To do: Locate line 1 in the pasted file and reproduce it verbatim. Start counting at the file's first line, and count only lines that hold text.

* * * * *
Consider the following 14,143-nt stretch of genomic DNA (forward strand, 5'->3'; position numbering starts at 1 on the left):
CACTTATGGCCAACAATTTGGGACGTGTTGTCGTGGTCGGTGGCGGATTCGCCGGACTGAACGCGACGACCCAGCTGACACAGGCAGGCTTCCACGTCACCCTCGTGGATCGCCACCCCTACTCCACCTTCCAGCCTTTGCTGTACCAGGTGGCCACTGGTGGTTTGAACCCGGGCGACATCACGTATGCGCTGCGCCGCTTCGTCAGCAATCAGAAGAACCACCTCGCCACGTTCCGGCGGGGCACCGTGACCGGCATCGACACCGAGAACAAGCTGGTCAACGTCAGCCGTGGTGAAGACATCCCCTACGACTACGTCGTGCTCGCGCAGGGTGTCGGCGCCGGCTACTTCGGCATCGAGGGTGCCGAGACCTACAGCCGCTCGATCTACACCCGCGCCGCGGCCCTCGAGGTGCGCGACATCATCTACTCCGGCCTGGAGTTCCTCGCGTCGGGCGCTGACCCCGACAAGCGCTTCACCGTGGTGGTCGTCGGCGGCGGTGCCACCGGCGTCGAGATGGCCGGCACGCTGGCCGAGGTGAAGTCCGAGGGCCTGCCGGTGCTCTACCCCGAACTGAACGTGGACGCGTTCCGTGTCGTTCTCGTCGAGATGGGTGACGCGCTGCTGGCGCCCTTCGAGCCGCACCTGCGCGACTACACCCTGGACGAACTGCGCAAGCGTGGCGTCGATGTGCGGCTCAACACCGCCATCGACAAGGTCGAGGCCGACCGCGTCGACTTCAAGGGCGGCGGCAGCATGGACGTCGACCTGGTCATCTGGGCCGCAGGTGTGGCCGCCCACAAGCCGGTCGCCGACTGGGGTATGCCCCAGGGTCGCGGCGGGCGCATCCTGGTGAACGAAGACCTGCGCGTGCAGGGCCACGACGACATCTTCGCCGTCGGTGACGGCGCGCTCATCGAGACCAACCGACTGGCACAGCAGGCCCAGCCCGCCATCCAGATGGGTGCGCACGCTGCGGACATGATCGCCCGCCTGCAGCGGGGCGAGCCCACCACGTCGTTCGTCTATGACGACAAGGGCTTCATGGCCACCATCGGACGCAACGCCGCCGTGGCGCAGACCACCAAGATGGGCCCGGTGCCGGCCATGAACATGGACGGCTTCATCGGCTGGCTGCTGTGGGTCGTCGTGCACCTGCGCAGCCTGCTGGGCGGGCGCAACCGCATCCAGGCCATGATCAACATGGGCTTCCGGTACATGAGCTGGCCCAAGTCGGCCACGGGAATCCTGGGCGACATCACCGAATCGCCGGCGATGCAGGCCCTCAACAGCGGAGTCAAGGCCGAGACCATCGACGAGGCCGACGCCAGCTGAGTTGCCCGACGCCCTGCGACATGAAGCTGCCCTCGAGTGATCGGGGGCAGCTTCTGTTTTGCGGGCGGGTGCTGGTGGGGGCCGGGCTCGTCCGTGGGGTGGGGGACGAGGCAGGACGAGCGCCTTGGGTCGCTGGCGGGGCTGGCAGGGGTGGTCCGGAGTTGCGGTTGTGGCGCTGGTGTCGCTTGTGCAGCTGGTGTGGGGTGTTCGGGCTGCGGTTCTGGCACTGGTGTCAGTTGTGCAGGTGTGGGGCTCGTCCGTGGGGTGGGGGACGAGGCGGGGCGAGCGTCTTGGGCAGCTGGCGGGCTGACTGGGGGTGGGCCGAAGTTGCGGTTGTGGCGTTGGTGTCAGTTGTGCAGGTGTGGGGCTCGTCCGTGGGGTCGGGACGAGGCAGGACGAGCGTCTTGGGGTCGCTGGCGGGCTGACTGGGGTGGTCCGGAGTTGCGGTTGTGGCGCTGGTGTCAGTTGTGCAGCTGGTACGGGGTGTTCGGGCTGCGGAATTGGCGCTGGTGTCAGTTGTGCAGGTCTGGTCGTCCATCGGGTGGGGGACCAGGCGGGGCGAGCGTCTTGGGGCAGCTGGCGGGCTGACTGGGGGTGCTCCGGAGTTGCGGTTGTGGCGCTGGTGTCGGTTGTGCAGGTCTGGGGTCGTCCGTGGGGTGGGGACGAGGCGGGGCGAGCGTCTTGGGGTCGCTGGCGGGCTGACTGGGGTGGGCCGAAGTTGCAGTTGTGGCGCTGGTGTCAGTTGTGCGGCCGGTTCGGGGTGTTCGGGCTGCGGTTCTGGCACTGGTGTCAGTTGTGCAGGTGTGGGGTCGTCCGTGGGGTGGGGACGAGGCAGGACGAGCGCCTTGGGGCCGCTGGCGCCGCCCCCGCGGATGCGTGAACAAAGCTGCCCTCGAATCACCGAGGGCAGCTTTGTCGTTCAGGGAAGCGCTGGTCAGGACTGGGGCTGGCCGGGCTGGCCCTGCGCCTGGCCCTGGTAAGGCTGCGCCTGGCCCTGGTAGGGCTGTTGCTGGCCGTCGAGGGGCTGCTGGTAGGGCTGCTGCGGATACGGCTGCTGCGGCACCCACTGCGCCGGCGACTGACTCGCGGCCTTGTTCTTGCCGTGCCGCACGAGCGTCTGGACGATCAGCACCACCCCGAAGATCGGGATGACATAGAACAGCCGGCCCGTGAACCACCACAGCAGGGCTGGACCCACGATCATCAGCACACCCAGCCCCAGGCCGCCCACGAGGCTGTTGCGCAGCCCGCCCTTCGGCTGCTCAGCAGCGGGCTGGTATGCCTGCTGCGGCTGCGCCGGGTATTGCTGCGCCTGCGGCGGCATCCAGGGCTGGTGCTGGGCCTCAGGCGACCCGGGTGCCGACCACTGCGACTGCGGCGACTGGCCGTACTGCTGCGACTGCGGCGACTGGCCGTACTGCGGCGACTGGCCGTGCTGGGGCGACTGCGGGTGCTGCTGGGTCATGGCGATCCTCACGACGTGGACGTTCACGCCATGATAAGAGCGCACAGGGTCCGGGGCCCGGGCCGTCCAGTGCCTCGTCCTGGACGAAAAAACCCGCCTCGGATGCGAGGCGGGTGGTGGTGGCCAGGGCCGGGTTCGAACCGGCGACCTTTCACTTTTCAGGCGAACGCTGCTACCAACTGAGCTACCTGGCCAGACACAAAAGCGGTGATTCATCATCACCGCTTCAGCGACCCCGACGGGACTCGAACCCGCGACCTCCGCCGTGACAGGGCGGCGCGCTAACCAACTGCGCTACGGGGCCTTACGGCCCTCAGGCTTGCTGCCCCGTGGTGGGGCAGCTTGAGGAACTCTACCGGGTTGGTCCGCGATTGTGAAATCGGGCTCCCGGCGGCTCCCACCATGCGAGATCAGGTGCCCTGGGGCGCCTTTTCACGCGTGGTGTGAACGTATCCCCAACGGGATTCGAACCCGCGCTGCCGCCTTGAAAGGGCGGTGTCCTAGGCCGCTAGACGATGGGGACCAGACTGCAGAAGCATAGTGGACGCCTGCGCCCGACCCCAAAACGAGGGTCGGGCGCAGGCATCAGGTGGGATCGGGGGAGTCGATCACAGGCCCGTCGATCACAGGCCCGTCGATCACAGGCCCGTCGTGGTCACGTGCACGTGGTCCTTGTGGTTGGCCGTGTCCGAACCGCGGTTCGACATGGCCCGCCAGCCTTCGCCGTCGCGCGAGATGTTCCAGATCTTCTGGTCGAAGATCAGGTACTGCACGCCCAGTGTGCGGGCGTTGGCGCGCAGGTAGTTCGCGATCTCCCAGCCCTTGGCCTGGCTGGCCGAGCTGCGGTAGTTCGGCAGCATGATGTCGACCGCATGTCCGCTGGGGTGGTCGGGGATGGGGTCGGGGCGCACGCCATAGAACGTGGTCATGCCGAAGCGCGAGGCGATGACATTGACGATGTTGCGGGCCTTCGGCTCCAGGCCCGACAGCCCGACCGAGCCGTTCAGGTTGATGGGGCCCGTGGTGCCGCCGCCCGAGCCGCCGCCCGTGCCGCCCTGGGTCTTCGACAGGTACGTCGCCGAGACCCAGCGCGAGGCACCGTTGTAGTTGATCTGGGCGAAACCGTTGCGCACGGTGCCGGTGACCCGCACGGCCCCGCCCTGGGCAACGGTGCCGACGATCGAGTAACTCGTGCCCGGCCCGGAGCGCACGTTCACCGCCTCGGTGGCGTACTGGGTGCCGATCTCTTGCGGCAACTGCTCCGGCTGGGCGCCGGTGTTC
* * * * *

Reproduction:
Consider the following 14,143-nt stretch of genomic DNA (forward strand, 5'->3'; position numbering starts at 1 on the left):